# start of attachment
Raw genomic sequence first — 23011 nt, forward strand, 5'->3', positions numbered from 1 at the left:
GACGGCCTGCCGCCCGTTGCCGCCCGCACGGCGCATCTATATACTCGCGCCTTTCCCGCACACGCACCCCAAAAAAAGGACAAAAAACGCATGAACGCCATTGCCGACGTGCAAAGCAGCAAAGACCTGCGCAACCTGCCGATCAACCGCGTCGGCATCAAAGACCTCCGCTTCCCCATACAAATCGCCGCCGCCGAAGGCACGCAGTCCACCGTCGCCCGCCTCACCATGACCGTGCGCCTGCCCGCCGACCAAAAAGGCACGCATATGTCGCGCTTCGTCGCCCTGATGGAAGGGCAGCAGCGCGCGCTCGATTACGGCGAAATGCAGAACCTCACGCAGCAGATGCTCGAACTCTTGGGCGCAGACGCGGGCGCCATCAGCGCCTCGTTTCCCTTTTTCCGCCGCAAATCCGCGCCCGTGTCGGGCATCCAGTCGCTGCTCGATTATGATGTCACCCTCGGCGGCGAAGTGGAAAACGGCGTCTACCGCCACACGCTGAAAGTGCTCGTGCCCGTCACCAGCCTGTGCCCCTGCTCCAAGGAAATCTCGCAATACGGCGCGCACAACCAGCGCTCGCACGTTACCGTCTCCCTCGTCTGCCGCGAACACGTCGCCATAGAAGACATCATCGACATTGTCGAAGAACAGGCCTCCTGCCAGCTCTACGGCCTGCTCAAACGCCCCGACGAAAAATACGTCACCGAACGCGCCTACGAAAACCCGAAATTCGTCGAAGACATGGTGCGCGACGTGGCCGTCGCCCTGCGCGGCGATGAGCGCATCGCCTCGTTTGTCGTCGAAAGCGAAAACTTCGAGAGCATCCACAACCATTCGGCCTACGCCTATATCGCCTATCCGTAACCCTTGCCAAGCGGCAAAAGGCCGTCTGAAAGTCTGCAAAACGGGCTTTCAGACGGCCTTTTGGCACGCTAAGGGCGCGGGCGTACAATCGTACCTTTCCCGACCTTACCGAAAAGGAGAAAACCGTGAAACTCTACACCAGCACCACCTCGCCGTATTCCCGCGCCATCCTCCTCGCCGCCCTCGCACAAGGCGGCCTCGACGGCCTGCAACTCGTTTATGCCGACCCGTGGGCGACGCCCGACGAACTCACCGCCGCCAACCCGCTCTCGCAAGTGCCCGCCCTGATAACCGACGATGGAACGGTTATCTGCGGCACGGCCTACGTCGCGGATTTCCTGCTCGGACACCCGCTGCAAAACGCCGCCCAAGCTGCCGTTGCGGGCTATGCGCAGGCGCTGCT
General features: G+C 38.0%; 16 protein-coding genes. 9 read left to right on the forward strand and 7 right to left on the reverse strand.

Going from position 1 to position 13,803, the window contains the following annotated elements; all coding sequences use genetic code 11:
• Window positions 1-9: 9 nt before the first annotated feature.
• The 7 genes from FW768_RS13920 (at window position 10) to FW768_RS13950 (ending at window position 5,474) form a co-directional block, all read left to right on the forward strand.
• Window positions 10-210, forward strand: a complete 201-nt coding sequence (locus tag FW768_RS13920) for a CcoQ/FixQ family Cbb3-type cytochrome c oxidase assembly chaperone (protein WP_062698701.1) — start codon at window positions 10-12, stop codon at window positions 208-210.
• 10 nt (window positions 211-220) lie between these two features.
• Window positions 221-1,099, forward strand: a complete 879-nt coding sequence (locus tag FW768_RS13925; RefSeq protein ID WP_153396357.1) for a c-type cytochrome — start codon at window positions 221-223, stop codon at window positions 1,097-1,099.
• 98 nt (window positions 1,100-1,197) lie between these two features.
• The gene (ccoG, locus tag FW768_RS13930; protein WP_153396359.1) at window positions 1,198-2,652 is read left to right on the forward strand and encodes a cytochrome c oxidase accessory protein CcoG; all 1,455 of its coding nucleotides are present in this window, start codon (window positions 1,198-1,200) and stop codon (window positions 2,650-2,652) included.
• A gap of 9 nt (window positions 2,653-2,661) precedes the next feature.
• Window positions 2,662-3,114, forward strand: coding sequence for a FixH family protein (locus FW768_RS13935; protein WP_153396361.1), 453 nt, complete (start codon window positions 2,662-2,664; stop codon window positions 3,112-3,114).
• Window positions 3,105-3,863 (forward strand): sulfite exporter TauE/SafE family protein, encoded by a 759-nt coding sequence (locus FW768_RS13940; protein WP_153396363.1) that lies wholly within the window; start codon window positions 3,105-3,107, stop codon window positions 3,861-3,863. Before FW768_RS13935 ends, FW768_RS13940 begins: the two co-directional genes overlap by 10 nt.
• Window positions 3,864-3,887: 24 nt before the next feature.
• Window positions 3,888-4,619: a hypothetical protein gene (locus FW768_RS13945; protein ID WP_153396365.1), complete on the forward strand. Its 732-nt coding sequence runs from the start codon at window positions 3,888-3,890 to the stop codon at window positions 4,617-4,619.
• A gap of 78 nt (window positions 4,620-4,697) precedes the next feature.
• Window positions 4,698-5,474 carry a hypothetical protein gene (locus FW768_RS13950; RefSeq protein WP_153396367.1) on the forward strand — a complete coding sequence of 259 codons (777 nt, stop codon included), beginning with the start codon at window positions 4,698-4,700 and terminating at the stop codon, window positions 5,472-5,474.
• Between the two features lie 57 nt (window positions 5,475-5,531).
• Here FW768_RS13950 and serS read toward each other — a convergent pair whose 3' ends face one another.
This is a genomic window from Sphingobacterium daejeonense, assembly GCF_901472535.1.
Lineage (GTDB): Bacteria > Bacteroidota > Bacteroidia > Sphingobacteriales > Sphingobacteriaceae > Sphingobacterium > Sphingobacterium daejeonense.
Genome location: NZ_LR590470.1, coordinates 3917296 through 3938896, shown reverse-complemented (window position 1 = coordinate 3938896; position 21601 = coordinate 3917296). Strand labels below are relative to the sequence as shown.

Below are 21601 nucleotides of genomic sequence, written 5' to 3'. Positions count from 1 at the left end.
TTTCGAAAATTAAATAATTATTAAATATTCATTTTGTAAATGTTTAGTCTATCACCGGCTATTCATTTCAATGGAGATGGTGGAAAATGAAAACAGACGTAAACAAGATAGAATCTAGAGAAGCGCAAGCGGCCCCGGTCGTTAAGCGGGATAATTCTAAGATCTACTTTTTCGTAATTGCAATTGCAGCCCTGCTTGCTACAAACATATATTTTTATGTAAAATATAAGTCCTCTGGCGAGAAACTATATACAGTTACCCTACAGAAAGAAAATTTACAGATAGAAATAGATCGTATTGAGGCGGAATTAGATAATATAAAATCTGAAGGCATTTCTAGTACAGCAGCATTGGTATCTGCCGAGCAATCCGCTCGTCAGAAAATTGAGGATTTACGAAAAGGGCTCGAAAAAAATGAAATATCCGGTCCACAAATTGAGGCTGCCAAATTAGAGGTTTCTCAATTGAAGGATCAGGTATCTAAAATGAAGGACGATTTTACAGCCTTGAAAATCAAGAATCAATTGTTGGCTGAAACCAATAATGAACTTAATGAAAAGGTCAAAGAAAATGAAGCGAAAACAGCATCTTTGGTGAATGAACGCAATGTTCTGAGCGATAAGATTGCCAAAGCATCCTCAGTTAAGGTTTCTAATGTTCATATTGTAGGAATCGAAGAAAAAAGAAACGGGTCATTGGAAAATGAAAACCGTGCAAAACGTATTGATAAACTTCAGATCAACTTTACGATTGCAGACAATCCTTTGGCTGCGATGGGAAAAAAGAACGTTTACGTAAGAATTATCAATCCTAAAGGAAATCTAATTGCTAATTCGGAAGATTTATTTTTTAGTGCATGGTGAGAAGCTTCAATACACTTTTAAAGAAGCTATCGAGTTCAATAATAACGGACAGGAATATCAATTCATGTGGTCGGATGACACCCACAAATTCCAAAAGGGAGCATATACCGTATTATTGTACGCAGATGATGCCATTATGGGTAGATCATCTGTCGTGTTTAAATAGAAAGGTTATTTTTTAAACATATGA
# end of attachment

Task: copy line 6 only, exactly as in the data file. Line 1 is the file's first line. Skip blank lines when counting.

• The 7 genes from FW768_RS13920 (at window position 10) to FW768_RS13950 (ending at window position 5,474) form a co-directional block, all read left to right on the forward strand.